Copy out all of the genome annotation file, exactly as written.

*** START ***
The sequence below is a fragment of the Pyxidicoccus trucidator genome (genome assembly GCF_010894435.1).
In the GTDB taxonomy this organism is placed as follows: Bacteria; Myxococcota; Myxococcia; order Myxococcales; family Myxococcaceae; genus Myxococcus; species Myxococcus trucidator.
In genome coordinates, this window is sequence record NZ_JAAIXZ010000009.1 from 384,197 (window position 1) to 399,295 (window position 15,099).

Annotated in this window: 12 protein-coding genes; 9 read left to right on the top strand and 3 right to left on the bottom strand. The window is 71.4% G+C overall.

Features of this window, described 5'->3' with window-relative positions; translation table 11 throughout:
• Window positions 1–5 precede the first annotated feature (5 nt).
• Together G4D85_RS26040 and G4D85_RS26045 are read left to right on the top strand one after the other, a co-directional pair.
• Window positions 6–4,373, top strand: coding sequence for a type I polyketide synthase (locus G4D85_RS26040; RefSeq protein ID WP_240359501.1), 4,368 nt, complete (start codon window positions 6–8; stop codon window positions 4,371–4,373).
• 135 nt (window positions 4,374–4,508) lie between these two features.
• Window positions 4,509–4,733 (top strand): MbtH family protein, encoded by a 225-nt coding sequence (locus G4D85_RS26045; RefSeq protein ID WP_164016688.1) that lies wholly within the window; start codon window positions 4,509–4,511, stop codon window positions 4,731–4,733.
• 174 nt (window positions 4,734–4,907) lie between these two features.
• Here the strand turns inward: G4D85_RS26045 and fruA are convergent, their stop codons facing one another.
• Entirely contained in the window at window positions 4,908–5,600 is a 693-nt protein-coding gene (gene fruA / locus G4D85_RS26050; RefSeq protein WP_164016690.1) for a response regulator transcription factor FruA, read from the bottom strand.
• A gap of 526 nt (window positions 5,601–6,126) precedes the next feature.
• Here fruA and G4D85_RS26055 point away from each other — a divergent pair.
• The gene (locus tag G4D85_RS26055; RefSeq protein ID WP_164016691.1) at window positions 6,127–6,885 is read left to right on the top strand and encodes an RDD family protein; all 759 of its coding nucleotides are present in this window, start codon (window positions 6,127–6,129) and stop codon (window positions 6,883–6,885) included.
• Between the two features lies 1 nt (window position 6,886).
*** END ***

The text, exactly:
The sequence below is a fragment of the Pyxidicoccus trucidator genome (genome assembly GCF_010894435.1).
In the GTDB taxonomy this organism is placed as follows: Bacteria; Myxococcota; Myxococcia; order Myxococcales; family Myxococcaceae; genus Myxococcus; species Myxococcus trucidator.
In genome coordinates, this window is sequence record NZ_JAAIXZ010000009.1 from 384,197 (window position 1) to 399,295 (window position 15,099).

Annotated in this window: 12 protein-coding genes; 9 read left to right on the top strand and 3 right to left on the bottom strand. The window is 71.4% G+C overall.

Features of this window, described 5'->3' with window-relative positions; translation table 11 throughout:
• Window positions 1–5 precede the first annotated feature (5 nt).
• Together G4D85_RS26040 and G4D85_RS26045 are read left to right on the top strand one after the other, a co-directional pair.
• Window positions 6–4,373, top strand: coding sequence for a type I polyketide synthase (locus G4D85_RS26040; RefSeq protein ID WP_240359501.1), 4,368 nt, complete (start codon window positions 6–8; stop codon window positions 4,371–4,373).
• 135 nt (window positions 4,374–4,508) lie between these two features.
• Window positions 4,509–4,733 (top strand): MbtH family protein, encoded by a 225-nt coding sequence (locus G4D85_RS26045; RefSeq protein ID WP_164016688.1) that lies wholly within the window; start codon window positions 4,509–4,511, stop codon window positions 4,731–4,733.
• 174 nt (window positions 4,734–4,907) lie between these two features.
• Here the strand turns inward: G4D85_RS26045 and fruA are convergent, their stop codons facing one another.
• Entirely contained in the window at window positions 4,908–5,600 is a 693-nt protein-coding gene (gene fruA / locus G4D85_RS26050; RefSeq protein WP_164016690.1) for a response regulator transcription factor FruA, read from the bottom strand.
• A gap of 526 nt (window positions 5,601–6,126) precedes the next feature.
• Here fruA and G4D85_RS26055 point away from each other — a divergent pair.
• The gene (locus tag G4D85_RS26055; RefSeq protein ID WP_164016691.1) at window positions 6,127–6,885 is read left to right on the top strand and encodes an RDD family protein; all 759 of its coding nucleotides are present in this window, start codon (window positions 6,127–6,129) and stop codon (window positions 6,883–6,885) included.
• Between the two features lies 1 nt (window position 6,886).